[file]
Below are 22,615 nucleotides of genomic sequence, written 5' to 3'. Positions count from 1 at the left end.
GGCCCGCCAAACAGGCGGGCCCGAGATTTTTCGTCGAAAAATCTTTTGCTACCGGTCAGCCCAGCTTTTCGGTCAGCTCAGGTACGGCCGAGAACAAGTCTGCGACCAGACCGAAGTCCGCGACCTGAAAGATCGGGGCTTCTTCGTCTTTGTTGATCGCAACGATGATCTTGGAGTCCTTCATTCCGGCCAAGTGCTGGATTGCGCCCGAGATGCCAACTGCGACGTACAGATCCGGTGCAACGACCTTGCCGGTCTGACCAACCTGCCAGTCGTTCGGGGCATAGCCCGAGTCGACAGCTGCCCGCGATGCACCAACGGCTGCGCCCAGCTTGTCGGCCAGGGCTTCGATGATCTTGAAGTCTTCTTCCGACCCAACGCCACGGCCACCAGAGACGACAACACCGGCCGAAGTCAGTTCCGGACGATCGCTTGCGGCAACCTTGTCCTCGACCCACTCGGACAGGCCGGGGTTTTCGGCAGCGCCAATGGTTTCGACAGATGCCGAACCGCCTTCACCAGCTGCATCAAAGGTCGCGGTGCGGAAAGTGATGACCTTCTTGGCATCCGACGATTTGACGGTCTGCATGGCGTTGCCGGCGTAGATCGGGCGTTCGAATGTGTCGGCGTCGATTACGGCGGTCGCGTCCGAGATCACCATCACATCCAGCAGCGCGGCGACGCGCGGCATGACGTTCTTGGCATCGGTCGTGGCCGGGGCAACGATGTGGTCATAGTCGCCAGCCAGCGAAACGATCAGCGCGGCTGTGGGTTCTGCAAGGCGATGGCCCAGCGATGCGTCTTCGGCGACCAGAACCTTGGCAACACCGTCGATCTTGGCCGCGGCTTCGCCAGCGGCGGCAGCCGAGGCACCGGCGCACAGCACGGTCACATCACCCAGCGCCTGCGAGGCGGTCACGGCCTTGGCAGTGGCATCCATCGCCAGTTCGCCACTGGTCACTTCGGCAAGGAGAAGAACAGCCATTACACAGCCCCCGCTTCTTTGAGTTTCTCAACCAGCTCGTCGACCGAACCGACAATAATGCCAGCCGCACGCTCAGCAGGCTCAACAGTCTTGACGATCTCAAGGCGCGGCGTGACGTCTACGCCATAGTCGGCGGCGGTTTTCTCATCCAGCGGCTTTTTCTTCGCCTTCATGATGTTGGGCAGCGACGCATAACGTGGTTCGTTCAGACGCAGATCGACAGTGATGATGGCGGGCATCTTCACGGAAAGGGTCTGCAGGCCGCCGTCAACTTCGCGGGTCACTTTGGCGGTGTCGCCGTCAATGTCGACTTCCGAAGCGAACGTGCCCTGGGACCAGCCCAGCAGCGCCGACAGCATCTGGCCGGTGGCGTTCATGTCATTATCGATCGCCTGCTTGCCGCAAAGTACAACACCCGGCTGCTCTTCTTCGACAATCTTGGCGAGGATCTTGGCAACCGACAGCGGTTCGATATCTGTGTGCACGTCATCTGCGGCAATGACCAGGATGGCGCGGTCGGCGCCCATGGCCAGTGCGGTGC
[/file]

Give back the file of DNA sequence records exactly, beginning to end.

Below are 22,615 nucleotides of genomic sequence, written 5' to 3'. Positions count from 1 at the left end.
GGCCCGCCAAACAGGCGGGCCCGAGATTTTTCGTCGAAAAATCTTTTGCTACCGGTCAGCCCAGCTTTTCGGTCAGCTCAGGTACGGCCGAGAACAAGTCTGCGACCAGACCGAAGTCCGCGACCTGAAAGATCGGGGCTTCTTCGTCTTTGTTGATCGCAACGATGATCTTGGAGTCCTTCATTCCGGCCAAGTGCTGGATTGCGCCCGAGATGCCAACTGCGACGTACAGATCCGGTGCAACGACCTTGCCGGTCTGACCAACCTGCCAGTCGTTCGGGGCATAGCCCGAGTCGACAGCTGCCCGCGATGCACCAACGGCTGCGCCCAGCTTGTCGGCCAGGGCTTCGATGATCTTGAAGTCTTCTTCCGACCCAACGCCACGGCCACCAGAGACGACAACACCGGCCGAAGTCAGTTCCGGACGATCGCTTGCGGCAACCTTGTCCTCGACCCACTCGGACAGGCCGGGGTTTTCGGCAGCGCCAATGGTTTCGACAGATGCCGAACCGCCTTCACCAGCTGCATCAAAGGTCGCGGTGCGGAAAGTGATGACCTTCTTGGCATCCGACGATTTGACGGTCTGCATGGCGTTGCCGGCGTAGATCGGGCGTTCGAATGTGTCGGCGTCGATTACGGCGGTCGCGTCCGAGATCACCATCACATCCAGCAGCGCGGCGACGCGCGGCATGACGTTCTTGGCATCGGTCGTGGCCGGGGCAACGATGTGGTCATAGTCGCCAGCCAGCGAAACGATCAGCGCGGCTGTGGGTTCTGCAAGGCGATGGCCCAGCGATGCGTCTTCGGCGACCAGAACCTTGGCAACACCGTCGATCTTGGCCGCGGCTTCGCCAGCGGCGGCAGCCGAGGCACCGGCGCACAGCACGGTCACATCACCCAGCGCCTGCGAGGCGGTCACGGCCTTGGCAGTGGCATCCATCGCCAGTTCGCCACTGGTCACTTCGGCAAGGAGAAGAACAGCCATTACACAGCCCCCGCTTCTTTGAGTTTCTCAACCAGCTCGTCGACCGAACCGACAATAATGCCAGCCGCACGCTCAGCAGGCTCAACAGTCTTGACGATCTCAAGGCGCGGCGTGACGTCTACGCCATAGTCGGCGGCGGTTTTCTCATCCAGCGGCTTTTTCTTCGCCTTCATGATGTTGGGCAGCGACGCATAACGTGGTTCGTTCAGACGCAGATCGACAGTGATGATGGCGGGCATCTTCACGGAAAGGGTCTGCAGGCCGCCGTCAACTTCGCGGGTCACTTTGGCGGTGTCGCCGTCAATGTCGACTTCCGAAGCGAACGTGCCCTGGGACCAGCCCAGCAGCGCCGACAGCATCTGGCCGGTGGCGTTCATGTCATTATCGATCGCCTGCTTGCCGCAAAGTACAACACCCGGCTGCTCTTCTTCGACAATCTTGGCGAGGATCTTGGCAACCGACAGCGGTTCGATATCTGTGTGCACGTCATCTGCGGCAATGACCAGGATGGCGCGGTCGGCGCCCATGGCCAGTGCGGTGC